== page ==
Latest American Muslim Poll Reveals Trends and Diversity of American Faith Communities

Earlier this month, the Institute for Social Policy and Understanding released its fifth annual Muslim American Poll. Like previous editions, the American Muslim Poll 2020: Amid Pandemic and Protest offers researchers, policymakers, and the public insights and analysis into the attitudes and policy preferences of American Muslims, Jews, Catholics, Protestants, white Evangelicals, the non-affiliated, and the general public. With five years of data, ISPU is now able to analyze trends among the country’s diverse faith communitities but the annual snapshots of American Muslim experiences are a vital counterbalance to the bias and mischaracterizations that continue to pervade media, political rhetoric and even curricular content about Islam and Muslims.

To that end, for the third year, ISPU tracks the National American Islamophobia Index, which measures how much the public endorses anti-Muslim tropes. New additions for 2020 include research on five years of American Muslim civic engagement trends, examinations of the level of support for faith activists to form coalitions with social and political groups, and new findings on institutionalized versus interpersonal discrimination.

ISPU created the questionnaire for the study and commissioned Social Science Research Solutions (SSRS) to conduct a nationally representative survey of self-identified Muslims and Jews and a nationally representative survey of the general American public. Data collection took place from March 17 to April 22, as communities across the country experienced unprecedented shutdowns in the wake of spiking cases of COVID-19. For more on the sampling and methodology, visit here.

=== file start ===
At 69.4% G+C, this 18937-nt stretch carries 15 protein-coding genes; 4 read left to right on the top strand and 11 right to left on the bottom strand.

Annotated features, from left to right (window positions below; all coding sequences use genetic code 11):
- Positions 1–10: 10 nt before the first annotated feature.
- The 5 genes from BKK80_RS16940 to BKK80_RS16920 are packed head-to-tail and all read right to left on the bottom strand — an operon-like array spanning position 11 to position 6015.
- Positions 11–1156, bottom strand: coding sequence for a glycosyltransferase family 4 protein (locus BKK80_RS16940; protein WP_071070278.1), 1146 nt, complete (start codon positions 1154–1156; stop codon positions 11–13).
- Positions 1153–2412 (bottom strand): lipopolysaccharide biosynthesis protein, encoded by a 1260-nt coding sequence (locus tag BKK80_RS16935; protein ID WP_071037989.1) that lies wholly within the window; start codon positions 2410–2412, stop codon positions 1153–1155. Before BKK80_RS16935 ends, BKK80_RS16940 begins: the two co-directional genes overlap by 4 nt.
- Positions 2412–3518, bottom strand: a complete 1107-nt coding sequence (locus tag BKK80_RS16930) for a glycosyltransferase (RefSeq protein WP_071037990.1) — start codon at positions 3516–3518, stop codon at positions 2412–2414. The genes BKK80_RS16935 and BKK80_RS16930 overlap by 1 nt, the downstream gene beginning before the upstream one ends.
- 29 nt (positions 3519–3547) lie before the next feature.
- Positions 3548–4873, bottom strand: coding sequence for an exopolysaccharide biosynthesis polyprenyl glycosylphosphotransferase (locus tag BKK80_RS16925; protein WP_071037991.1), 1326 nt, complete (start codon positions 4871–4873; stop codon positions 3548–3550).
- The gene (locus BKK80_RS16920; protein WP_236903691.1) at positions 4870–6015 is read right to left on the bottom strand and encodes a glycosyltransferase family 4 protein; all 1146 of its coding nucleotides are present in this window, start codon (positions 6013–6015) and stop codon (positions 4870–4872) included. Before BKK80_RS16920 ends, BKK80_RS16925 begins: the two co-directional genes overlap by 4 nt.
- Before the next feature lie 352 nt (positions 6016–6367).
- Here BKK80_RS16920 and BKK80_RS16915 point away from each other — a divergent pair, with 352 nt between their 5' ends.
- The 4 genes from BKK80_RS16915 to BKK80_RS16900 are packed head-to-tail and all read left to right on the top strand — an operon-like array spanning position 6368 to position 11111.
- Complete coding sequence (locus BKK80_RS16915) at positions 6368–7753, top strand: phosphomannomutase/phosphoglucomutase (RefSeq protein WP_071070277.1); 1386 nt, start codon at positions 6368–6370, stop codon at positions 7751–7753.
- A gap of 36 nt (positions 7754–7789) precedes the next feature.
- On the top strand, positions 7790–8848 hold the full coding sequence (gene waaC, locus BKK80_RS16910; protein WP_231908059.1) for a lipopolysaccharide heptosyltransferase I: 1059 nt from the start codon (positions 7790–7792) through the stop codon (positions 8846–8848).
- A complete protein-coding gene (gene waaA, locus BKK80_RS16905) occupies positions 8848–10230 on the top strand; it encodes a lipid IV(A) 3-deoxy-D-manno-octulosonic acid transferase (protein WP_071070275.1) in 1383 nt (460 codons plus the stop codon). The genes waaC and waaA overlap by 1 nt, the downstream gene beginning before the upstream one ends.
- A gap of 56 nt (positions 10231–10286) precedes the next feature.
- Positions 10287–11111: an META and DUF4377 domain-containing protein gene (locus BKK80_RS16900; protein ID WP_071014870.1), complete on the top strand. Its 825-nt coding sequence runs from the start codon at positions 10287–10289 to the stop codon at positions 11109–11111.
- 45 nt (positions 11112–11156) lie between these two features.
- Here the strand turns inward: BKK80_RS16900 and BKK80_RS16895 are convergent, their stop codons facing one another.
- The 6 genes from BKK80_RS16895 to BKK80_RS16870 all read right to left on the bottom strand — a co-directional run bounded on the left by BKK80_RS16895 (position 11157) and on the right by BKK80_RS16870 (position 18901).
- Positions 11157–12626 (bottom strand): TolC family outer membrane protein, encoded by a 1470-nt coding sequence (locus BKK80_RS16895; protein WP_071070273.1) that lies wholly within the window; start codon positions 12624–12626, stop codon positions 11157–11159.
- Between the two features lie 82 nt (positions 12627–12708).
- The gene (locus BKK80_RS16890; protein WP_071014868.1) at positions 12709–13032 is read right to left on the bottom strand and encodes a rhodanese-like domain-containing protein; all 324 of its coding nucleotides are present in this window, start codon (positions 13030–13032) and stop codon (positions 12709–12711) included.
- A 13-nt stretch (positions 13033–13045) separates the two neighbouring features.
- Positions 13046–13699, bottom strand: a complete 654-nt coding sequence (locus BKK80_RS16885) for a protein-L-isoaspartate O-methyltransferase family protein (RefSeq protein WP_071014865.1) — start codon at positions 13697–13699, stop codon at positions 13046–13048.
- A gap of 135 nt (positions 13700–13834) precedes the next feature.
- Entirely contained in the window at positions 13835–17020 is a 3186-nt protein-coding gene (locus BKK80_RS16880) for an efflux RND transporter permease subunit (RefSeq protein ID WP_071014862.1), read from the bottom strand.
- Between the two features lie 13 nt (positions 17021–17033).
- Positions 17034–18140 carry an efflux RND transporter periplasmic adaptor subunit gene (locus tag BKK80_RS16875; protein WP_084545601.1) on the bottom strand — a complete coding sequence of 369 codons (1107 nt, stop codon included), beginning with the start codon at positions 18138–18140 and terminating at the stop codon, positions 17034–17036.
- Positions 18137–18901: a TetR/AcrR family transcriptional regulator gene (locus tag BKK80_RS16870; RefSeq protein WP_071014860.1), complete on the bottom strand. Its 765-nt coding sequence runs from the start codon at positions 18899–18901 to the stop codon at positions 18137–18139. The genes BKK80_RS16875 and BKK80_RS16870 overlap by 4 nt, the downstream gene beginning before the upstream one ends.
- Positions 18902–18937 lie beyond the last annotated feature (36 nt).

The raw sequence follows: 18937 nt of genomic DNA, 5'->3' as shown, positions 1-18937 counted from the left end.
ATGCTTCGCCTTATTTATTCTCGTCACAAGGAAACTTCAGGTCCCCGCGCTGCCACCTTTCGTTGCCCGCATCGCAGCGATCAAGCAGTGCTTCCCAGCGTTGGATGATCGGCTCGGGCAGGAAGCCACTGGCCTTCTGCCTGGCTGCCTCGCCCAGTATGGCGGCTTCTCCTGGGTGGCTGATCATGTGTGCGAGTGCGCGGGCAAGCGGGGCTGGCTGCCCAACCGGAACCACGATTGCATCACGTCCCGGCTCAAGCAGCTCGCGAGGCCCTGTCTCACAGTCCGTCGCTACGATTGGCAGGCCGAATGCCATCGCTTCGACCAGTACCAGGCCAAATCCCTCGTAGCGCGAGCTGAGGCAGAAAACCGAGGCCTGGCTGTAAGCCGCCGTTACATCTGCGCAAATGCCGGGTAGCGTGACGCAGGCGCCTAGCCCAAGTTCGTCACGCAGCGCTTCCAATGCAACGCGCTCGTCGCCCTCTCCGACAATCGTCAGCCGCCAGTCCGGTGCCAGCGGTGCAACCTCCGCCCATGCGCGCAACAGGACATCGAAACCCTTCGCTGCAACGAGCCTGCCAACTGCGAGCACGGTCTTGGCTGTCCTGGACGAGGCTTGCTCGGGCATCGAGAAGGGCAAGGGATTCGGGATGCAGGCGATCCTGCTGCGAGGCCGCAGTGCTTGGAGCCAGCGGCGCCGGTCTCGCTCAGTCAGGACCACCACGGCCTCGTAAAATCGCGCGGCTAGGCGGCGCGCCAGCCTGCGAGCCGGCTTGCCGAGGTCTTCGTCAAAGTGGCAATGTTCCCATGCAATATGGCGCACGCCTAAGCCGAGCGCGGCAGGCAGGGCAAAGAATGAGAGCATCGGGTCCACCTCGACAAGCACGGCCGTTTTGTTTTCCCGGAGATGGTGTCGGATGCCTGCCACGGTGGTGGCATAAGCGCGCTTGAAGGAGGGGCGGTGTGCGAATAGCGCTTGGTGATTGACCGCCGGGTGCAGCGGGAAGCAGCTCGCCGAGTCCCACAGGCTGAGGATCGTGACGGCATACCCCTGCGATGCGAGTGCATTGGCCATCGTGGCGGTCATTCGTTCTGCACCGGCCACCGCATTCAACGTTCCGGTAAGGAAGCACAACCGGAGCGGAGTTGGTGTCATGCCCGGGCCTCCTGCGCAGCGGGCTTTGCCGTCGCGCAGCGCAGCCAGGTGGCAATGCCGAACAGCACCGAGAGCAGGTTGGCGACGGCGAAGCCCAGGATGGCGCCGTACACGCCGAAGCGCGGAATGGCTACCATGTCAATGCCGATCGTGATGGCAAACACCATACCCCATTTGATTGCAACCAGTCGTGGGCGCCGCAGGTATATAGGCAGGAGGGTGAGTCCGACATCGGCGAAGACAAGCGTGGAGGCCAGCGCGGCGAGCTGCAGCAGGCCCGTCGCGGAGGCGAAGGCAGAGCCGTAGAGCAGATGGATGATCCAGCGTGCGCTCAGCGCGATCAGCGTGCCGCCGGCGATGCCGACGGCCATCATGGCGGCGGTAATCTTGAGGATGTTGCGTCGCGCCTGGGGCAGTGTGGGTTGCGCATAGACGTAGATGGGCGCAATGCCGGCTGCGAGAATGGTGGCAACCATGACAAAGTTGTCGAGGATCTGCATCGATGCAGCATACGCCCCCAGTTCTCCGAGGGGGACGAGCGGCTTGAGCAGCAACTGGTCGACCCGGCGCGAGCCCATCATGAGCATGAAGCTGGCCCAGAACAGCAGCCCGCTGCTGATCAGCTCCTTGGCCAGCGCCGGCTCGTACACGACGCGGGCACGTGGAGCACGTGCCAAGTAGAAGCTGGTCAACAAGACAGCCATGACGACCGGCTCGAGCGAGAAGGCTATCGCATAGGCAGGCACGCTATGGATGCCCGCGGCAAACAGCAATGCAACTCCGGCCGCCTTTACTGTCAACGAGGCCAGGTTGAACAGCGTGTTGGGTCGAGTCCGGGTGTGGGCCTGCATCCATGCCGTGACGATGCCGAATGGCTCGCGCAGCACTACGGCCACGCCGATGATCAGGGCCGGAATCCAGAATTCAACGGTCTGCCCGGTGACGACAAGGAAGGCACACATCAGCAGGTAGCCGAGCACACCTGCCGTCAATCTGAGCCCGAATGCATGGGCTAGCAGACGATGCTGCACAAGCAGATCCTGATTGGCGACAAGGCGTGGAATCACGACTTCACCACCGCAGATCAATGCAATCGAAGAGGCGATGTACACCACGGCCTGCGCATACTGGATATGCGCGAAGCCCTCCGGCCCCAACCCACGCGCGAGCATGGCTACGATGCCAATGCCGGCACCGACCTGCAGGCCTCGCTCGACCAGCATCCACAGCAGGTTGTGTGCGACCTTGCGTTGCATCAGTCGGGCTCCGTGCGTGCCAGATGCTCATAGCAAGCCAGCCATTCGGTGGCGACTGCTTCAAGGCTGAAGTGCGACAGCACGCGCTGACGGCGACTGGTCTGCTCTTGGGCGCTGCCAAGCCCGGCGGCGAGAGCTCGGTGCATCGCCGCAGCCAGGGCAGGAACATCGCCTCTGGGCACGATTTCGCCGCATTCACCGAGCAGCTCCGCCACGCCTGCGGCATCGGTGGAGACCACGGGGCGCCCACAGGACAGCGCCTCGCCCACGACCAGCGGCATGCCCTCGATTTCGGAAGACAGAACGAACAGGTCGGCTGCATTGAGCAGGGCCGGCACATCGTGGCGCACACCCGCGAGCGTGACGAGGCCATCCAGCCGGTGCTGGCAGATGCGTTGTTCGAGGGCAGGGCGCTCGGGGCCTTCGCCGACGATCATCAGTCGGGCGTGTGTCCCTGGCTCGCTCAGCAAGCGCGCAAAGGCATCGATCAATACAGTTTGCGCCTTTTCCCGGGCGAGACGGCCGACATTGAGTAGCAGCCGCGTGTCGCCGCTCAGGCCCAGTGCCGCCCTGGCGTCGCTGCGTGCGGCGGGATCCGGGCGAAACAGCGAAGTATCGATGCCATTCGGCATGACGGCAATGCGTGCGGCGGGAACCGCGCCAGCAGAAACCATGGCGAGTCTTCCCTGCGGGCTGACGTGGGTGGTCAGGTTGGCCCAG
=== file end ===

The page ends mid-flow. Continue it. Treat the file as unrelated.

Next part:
For five years, between 2016 and 2020, the research team at ISPU has captured annual snapshots of American Muslim experiences in all their diversity, as well as tracked trends over time. Surveying not only Muslims but other faith groups, the general public and unaffiliated respondents allows readers to understand American Muslims’ perspective within the context of their nation’s faith landscape, not as an isolated specimen.

The following findings are particularly timely but TeachMideast encourages readers to view the complete report and also directs educators to ISPU’s educational outreach resources and webinars.

  • The proportion of Muslim families reporting that their child has faced religious-based bullying in 2020 is nearly double the level of families in the general public (51% among Muslims vs. 27% among the general public), up from 42% in 2017;
  • Political affiliation, identifying as being low income, being conservative and being over 50 years old are stronger predictors of anti-Muslim bias than race or religious affiliation (see more in the Islamophobia Index infographic below);
  • American Muslim voter registration among eligible voters continues to lag behind other faith communities. Nearly four out of five Muslims are registered to vote (78%), compared with about nine out of ten from other faith groups;
  • Support for Trump grew compared to 2016 but Muslims still prefer a Democratic president and more were undecided in the 2020 poll than they were four years ago;
  • Muslims are the most likely faith group surveyed to favor their faith community building alliances with Black Lives Matter (BLM). Nearly two thirds of Muslims (65%) favor such political coalition building, compared with 54% of Jews, 42% of Catholics, 37% of Protestants, 30% of white Evangelicals, and 44% of the general public; and
  • Muslims are more likely than Jews and the general public to face religious discrimination in institutional settings such as at the airport, when applying for jobs, in interactions with law enforcement, and when receiving healthcare services. See the breakdown below.
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